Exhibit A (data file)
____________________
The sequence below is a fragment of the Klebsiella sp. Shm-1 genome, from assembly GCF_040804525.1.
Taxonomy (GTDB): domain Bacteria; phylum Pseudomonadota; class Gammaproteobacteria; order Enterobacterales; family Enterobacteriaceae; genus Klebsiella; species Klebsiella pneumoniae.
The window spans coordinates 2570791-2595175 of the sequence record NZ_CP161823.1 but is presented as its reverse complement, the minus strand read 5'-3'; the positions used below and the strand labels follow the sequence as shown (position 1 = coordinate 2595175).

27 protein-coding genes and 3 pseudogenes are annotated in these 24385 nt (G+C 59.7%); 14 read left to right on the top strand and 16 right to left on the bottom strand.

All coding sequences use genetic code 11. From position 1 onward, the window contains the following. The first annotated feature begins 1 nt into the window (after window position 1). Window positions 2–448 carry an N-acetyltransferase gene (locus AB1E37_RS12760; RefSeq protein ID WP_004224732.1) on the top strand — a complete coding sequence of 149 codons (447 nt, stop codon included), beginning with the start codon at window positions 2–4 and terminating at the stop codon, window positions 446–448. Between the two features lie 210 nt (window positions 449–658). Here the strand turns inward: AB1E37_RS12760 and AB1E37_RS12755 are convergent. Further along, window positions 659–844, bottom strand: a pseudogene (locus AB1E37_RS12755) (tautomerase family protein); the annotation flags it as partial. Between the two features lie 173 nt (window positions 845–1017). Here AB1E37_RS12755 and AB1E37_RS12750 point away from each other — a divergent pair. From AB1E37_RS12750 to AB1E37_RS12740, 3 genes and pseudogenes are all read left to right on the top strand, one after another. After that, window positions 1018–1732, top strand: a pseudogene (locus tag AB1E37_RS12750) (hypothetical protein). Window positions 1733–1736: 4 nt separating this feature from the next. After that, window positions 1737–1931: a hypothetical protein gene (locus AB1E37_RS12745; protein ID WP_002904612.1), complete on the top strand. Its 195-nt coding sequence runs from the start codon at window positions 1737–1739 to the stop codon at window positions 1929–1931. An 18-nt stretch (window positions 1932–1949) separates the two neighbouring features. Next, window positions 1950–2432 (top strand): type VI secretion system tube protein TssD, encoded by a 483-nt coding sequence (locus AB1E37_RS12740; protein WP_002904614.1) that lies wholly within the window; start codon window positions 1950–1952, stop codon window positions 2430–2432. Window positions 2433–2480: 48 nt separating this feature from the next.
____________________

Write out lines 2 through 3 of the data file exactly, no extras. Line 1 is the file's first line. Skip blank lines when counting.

Taxonomy (GTDB): domain Bacteria; phylum Pseudomonadota; class Gammaproteobacteria; order Enterobacterales; family Enterobacteriaceae; genus Klebsiella; species Klebsiella pneumoniae.
The window spans coordinates 2570791-2595175 of the sequence record NZ_CP161823.1 but is presented as its reverse complement, the minus strand read 5'-3'; the positions used below and the strand labels follow the sequence as shown (position 1 = coordinate 2595175).